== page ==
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Come talk to me - ears pinned back - anyone being through this with their child?

(62 Posts)
Sandy22 Sat 12-Sep-09 21:51:14

My ds does have fairly large ears which do stick out - he is becoming more aware of this and is asking why his ears can't be like mine and go in rather than stick out. Has anyone had a child that have had their ears pinned back? I would be grateful to hear from you.

LadyGlencoraPalliser Sat 12-Sep-09 21:55:46

No but will be interested to hear responses. DD1 (12) has very sticky out ears. She hasn't really noticed yet, but it is inevitable that she will at some point.

preciouslillywhite Sat 12-Sep-09 22:01:07

I have massively sticky out ears. It made my school life hell, so my mum told me that when I reached my 16th birthday I could decide whether or not to have them done.On my 16th, I talked to my bitch close friend and she said "but precious, your massive ears are part of what makes you YOU!"

I listened to, and took, her sage advice. Now at 43 still wish I hadn't hmm

Sandy22 Sat 12-Sep-09 22:15:17

School is what I am bothered about - my ds is only 7 but already some of the other boys are calling him big ears sad

preciouslillywhite Sat 12-Sep-09 22:25:00

Sandy my ds (pfb, 12) has had the misfortune of inheriting my ears...when he was a baby loads of people told me to stick them down with plasters when he was asleep!!, he has had a fair bit of pisstaking at school over the years, and has longish hair to cover them, but he's not overly bothered about them and is, of course, devilishly handsome anyway wink

interestingly I never (or hardly!) considered getting them pinned back, even tho I know at first hand what it's like to live with em! It never seemed worth the risk of an op to me, and they are liveable with. Whatever I said in my last post wink

barbarapym Sat 12-Sep-09 22:42:53

My brother had it done in the early eighties, aged about 9 I think. Quite drastic, involving a general anesthetic, overnight stay in hospital and wearing a bandage on his head for a couple of weeks afterwards ( his hair was moulded into a funny shape for ages afterwards!) His ears were quite bad though- my uncle, who was never exactly sensitive, used to call him 'wingnut'...

Alas I have started to notice that my beautiful 3yo dd has inherited them, but at least she has long hair so I hope she and others won't notice.

Elibean Sat 12-Sep-09 22:43:45

No, but my bf at school had her pinned was a very long time ago, but I remember her having to be careful for a while after she came back to school. She was probably about 7 or 8 at the time, and she was very sensitive about her ears - though I don't remember anyone teasing her (and I'd never noticed them!).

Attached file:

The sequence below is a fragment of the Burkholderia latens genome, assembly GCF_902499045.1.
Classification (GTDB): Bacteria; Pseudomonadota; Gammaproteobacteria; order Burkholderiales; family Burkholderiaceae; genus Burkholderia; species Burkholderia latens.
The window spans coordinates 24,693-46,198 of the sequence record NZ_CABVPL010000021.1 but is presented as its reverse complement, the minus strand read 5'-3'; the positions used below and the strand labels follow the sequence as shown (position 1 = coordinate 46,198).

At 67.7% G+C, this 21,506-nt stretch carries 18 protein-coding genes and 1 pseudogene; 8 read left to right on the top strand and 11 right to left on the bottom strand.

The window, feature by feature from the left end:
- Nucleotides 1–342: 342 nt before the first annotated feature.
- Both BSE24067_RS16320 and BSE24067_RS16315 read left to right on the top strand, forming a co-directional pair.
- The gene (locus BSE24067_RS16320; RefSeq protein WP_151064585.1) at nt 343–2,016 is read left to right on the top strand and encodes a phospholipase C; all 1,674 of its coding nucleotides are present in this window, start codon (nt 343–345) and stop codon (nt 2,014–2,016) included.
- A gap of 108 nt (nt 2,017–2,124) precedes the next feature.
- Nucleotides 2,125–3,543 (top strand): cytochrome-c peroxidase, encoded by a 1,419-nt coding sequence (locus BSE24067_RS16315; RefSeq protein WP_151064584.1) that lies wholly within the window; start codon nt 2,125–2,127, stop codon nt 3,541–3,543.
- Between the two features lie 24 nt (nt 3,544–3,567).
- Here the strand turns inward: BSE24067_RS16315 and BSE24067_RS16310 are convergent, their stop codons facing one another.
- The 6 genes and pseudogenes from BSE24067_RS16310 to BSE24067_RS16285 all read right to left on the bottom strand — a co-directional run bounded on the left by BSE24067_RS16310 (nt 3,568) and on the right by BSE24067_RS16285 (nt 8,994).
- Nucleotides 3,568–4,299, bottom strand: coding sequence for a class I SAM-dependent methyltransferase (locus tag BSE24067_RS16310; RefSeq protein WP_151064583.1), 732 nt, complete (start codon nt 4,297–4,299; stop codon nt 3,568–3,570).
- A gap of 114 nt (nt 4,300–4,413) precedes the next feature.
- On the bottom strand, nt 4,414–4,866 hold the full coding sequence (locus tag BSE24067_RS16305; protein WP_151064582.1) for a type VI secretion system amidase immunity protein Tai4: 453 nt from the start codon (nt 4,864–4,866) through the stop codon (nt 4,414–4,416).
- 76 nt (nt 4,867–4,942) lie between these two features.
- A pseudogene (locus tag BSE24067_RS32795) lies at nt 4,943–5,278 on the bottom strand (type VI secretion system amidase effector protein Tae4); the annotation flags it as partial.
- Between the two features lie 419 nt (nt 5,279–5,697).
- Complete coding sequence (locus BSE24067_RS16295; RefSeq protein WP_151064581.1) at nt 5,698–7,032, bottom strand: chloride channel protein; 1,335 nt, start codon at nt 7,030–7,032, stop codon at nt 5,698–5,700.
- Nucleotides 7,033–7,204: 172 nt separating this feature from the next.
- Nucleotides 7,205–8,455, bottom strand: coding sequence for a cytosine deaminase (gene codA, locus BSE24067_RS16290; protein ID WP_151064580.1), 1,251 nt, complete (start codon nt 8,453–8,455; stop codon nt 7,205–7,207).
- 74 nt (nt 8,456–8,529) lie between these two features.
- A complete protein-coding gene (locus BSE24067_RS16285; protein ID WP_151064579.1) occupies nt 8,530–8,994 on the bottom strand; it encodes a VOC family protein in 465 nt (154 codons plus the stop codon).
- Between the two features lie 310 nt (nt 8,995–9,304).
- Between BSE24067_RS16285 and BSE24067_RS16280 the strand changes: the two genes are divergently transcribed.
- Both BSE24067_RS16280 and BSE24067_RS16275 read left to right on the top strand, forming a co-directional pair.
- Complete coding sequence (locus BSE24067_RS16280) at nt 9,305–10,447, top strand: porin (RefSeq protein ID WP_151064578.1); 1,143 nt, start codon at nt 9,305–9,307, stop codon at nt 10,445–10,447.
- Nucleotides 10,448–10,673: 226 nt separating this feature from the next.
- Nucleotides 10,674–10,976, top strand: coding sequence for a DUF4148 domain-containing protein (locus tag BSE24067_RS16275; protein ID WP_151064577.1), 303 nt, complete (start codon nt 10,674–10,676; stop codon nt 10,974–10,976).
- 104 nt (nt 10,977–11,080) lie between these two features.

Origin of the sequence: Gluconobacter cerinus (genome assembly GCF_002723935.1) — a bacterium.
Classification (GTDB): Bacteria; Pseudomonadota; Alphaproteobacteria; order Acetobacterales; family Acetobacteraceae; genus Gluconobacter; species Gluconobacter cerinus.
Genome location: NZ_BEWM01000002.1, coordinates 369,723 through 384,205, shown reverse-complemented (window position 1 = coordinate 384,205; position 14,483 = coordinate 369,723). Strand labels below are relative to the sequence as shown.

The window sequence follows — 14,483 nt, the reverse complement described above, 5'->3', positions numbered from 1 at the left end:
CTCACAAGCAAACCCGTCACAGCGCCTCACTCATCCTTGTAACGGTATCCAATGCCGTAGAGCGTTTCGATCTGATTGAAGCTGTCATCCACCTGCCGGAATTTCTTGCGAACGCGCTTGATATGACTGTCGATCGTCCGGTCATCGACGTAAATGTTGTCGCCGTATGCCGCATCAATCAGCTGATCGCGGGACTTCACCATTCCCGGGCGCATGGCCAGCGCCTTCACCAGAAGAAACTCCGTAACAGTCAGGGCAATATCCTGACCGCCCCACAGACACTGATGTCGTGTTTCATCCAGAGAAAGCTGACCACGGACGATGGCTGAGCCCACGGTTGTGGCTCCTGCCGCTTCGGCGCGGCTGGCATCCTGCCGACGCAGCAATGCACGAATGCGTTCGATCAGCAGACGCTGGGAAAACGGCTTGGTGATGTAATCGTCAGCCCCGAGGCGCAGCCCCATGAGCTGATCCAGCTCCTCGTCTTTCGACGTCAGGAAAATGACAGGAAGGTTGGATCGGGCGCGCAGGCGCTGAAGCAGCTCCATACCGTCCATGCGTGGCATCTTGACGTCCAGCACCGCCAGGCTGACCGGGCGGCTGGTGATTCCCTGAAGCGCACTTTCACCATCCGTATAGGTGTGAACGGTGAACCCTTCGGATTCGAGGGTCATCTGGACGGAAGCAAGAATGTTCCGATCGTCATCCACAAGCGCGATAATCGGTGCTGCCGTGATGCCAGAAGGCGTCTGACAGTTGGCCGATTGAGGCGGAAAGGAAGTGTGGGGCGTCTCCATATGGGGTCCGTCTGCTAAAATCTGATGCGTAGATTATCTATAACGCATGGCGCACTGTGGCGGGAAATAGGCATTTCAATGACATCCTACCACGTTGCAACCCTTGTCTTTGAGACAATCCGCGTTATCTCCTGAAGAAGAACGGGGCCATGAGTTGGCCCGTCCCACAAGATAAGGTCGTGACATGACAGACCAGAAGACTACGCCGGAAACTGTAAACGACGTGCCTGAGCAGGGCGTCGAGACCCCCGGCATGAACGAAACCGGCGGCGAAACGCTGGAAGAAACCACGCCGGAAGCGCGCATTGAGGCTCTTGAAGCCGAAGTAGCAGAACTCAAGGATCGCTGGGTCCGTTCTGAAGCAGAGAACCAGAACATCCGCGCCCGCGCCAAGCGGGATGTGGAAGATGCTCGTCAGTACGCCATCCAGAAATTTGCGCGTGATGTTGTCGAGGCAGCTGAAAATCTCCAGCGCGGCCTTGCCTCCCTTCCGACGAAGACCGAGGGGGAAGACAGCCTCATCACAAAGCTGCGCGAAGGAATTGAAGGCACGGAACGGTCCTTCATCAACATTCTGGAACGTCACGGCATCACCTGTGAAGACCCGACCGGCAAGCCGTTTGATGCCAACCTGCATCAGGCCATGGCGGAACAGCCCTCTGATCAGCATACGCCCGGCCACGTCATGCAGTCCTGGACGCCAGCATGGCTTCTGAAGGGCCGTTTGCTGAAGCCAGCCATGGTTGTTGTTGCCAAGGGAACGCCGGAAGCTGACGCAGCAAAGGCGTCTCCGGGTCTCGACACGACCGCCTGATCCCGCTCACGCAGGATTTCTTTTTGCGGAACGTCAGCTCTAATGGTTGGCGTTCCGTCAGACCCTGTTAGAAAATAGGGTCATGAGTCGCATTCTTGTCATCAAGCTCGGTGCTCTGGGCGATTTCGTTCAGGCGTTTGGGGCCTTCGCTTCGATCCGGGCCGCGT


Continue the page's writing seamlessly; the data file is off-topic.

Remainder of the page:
Also, my dd1's friend is about to have hers pinned back in a couple of weeks' time. She's nearly 6, and the doctor apparently said this was a good age, on the basis that teasing - if there is any - tends to start around the age of 7. They've had lots of info about it, her Mum is going to talk to the school, I think she'll miss a week or more because of having to be very careful not to bump her ears after the op till they've healed.

If there's anything specific you'd like to know, I can ask her for you if that would help.

LeonieSoSleepy Sat 12-Sep-09 22:49:16

Message withdrawn

Sandy22 Sun 13-Sep-09 11:28:13

Thank you so much for all your replies smile - it's hard to say but I think if I had a girl I may not even think about it as I would hope her hair could cover but my ds likes to have his hair short - I really am in two minds about this, part of me thinks he will be okay to tough it out but then part of me thinks well why should he have to. DH is in agreement that ds's ears do really stick out and thinks we should look at getting them pinned back - he says that high school for boys is hard enough without someone picking on him because of his ears.

Elibean could you please keep in touch with me and let me know how your dd1's friend is after the op - I would be very grateful smile

Elibean Sun 13-Sep-09 14:01:42

Of course I will smile

We're about to move house, so will be offline for a week or two but her op isn't till the end of the month anyway. Will re-post on this thread for practicality's sake.

If it were my ds, I think I'd be thinking the same as you and your dh...I'm not scared of ops per se, since dd2 had her tonsils and adenoids out age just 2. Benefits, in her case, far outweighed the downsides...harder to weigh up with ears, but still would consider and research I think.

Also, my parents didn't get my teeth straightened when I was 12 on the basis that I was too scared/upset at the idea - I still wish they'd had the ability to support me through that and go ahead!

Sandy22 Sun 13-Sep-09 14:58:35

Many thanks Elibean - good luck with the house move - catch up with you in a couple of weeks smile

mollyroger Sun 13-Sep-09 15:07:19

both my boys have 'monkey' ears, as they call them Neither dh or I do. Both have very long hair to cover it. No teasing yet, but they are aware of it.